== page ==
Sublingual intake of cannabiboids can be compared to inhalation in terms of bioavailability because, as in the case of absorption in the lungs, absorption from the mucous membrane under the tongue allows for the cannabinoids to enter the bloodstream relatively fast and in their unaltered form [1]. Of course, the absorpton is also possible in the whole <oral – jama ustna> (eg, in between the cheeks and the gums, in the inside of the cheeks or in the throat already), but the sublingual application not only makes it possible to place a large amount of the substance at once, but also limits the intensive taste experience – a factor to be taken into consideration while intaking cannabinoids. More »

Bioavailability of cannabinoids – inhalation (2/6)

Bioavailability of cannabinoids – inhalation (2/6)

Inhalation, epecially smoking, is the most common way of cannabinoids intake. This administration method allows the cannabinoids to directly enter the bloodstream. If the inhalation is carried out in high temperature (as in the smoking of <vaporization> (vaping?)process), the user absorps practically only the <phenolic> (neutral) forms of cannabinpids – such as CBD, THC, CBG, etc., as all their acidic forms (CBDA, THCA, CBGA, etc.) are instantly <decarboxylated> due to the high temperature. More »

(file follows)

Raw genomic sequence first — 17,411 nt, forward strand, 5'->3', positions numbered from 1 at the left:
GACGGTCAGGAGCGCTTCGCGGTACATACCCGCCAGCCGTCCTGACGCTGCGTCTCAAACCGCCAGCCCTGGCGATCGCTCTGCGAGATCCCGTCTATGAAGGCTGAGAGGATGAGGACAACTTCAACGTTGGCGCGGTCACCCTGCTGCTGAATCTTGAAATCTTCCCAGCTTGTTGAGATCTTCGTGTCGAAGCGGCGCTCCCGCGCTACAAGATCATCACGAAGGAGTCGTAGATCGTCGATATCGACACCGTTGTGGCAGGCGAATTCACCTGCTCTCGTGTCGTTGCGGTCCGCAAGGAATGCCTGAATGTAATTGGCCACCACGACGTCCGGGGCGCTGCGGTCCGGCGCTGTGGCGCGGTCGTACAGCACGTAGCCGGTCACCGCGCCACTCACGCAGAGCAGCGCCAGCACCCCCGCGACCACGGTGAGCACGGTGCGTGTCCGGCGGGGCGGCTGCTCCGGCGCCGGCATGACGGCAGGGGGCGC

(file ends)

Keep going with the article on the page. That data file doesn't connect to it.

Natural cannabinoids bioavailability (1/6)

Natural cannabinoids bioavailability (1/6)

Each compound introduced into our bodies can be tracked and divided into four stages: absoprtion, distribution, metabolism and elimination. As an introduction to this big issue, we take on the first bit – absorption of cannabinoids. More »